Brow Beat

Seth Meyers’ Netflix Special Will Have a “Skip Politics” Button

Seth Meyers, Host Late Night with Seth Meyers, holds a microphone and points his finger in front of a black backdrop.
Seth Meyers speaking onstage during ONWARD19: The Future Of Search last month in New York City.
Craig Barritt/Getty Images

Donald Trump. You have probably heard a lot lately about this man, as he has been the President of the United States for almost three years—during which his approval ratings have been quite low, while his every utterance and antic has been well covered by the media. If your ability to enjoy late night talk shows, particularly Seth Meyers’ Late Night on NBC, has been inhibited by this ceaseless onslaught of Trump-related topical humor, you might be pleased to hear that Meyers’ upcoming Netflix special Lobby Baby will feature a “Skip Politics” button allowing viewers to opt out of his political jokes.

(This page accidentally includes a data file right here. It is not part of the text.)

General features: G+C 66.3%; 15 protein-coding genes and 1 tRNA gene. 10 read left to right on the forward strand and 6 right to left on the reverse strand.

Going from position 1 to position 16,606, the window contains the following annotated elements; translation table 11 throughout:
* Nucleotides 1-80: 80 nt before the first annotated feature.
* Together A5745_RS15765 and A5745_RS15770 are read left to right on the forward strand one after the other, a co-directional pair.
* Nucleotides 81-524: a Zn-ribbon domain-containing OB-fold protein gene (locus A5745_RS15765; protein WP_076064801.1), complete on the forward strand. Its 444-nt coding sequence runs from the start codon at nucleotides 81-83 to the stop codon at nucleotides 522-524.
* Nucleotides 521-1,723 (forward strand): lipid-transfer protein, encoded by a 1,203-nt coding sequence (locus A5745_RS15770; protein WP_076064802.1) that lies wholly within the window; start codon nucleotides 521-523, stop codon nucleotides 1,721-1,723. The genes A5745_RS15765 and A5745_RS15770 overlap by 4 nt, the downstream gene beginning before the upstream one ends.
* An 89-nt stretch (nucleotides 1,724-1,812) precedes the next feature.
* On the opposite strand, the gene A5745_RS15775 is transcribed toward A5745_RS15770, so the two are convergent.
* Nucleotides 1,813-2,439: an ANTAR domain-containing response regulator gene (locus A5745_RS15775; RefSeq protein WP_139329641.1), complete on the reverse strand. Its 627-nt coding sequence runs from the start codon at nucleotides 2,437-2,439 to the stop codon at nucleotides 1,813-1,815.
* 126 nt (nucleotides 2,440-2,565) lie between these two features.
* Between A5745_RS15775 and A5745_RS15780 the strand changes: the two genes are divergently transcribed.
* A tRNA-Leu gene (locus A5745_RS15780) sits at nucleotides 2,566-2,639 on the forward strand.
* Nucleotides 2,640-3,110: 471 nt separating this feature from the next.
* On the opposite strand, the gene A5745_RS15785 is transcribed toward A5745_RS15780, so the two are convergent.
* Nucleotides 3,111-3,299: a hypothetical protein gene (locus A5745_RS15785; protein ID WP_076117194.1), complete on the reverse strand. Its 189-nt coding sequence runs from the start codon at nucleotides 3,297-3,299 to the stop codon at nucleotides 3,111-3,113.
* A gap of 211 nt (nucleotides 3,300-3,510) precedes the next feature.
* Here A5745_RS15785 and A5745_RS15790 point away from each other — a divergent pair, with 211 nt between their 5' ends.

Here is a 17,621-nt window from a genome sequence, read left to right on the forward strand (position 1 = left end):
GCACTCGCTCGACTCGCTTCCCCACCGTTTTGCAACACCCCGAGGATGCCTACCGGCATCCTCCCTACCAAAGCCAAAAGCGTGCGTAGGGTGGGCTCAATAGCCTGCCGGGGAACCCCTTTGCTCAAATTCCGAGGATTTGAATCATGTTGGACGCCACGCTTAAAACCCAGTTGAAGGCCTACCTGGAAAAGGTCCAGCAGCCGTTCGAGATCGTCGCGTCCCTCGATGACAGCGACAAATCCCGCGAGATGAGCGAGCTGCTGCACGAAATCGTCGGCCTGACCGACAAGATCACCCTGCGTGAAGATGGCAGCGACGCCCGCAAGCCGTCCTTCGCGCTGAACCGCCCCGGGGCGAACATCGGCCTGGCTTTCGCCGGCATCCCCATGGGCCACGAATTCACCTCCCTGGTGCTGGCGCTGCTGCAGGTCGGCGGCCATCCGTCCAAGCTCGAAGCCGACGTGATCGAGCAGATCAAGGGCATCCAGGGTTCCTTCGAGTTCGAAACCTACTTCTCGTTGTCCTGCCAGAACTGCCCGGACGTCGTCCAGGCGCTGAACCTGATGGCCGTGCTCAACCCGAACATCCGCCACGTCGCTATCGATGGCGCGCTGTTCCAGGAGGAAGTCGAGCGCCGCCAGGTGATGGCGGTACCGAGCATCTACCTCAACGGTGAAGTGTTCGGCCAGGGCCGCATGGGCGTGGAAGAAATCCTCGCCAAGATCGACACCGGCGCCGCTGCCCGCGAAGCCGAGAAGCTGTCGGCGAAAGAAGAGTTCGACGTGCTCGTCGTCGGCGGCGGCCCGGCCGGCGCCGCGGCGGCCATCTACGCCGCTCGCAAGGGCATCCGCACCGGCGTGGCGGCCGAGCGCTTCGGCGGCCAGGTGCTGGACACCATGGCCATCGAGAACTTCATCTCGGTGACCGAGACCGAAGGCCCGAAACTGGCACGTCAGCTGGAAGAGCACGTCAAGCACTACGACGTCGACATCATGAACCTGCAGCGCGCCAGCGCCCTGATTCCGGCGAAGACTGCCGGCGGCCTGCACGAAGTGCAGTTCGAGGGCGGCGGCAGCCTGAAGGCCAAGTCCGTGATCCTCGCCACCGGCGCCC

Meyers told CNN Business that the button (a riff on Netflix’s “Skip Intro” buttons) was his idea.

“It dawned on me that because it was on Netflix, there would be this opportunity to put in technology that would allow people to skip it,” he said. “It was a way to build in the response to anyone who would say, ‘Oh, let me guess there’s going to be jokes about the President.’”

It’s a bit, in other words—”another joke in the special,” as he told CNN. It’s basically a user interface-dependent version of the old “Carson Maneuver,” whereby late night hosts attempt to goose a laugh out of mediocre or unpopular material by winkingly acknowledging to the audience that the joke was lame. (Probably the best innovation that Meyer’s has actually brought to this—a sort of unavoidable crutch needed to churn out a nightly talk show—is “One of My Writers Explains a Joke,” in which his Late Night writers are trotted out to defend horrible broccoli puns, dated music references, etc.)

Lobby Baby debuts on Netflix Nov. 5., along with Stand-Up Seth, an action figure that—despite being advertised in the special’s trailer—is widely believed to be a prop devised with the intent to amuse.